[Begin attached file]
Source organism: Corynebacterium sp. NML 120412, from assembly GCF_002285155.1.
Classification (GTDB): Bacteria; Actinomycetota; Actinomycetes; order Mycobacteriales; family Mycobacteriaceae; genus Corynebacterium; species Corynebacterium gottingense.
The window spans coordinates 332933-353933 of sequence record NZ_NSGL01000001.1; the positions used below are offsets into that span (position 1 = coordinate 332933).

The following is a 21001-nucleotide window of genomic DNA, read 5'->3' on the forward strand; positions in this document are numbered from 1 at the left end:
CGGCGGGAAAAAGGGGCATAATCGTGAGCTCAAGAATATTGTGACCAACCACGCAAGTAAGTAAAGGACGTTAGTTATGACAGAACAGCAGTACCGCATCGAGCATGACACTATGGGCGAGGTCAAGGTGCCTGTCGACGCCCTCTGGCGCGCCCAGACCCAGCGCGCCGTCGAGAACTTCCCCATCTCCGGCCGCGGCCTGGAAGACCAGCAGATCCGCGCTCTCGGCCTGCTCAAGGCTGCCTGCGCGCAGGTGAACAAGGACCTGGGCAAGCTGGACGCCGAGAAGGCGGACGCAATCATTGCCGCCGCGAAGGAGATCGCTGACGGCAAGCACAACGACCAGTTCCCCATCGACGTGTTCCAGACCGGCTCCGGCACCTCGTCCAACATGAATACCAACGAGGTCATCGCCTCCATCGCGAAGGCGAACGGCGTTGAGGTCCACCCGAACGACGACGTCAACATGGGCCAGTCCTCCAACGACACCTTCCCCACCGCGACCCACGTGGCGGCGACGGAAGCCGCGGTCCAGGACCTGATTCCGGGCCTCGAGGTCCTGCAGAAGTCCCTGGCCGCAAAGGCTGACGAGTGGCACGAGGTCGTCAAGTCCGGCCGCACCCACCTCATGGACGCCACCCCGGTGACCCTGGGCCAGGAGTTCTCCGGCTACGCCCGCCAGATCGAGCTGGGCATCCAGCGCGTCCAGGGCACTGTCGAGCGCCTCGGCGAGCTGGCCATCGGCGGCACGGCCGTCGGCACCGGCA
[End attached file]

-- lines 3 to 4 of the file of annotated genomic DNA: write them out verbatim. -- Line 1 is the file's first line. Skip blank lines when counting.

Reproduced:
The window spans coordinates 332933-353933 of sequence record NZ_NSGL01000001.1; the positions used below are offsets into that span (position 1 = coordinate 332933).

The following is a 21001-nucleotide window of genomic DNA, read 5'->3' on the forward strand; positions in this document are numbered from 1 at the left end: